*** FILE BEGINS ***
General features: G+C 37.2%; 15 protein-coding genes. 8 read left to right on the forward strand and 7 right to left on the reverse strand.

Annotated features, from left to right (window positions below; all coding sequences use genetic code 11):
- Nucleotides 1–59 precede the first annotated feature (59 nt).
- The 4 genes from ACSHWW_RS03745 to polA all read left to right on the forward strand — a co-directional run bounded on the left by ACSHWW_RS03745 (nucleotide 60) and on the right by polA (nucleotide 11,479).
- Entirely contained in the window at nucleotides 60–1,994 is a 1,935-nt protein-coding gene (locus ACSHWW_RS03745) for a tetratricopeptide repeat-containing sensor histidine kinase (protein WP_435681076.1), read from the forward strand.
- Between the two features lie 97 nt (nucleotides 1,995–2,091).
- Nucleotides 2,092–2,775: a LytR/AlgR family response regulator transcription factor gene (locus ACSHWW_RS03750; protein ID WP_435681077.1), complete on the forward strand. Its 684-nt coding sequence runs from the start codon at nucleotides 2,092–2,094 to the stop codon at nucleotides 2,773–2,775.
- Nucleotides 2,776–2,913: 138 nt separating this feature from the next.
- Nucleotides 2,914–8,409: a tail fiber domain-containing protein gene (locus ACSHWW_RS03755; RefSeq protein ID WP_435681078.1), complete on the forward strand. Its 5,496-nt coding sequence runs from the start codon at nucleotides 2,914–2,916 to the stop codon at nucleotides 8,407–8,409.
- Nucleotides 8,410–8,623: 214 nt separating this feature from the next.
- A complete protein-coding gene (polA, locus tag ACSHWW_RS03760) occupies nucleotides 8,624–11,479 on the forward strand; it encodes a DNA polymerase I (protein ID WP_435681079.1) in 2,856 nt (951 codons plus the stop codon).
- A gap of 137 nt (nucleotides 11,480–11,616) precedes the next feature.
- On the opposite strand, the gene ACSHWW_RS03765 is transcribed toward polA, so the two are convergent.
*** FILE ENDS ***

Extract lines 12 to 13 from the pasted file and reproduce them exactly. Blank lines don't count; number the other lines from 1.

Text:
- A gap of 137 nt (nucleotides 11,480–11,616) precedes the next feature.
- On the opposite strand, the gene ACSHWW_RS03765 is transcribed toward polA, so the two are convergent.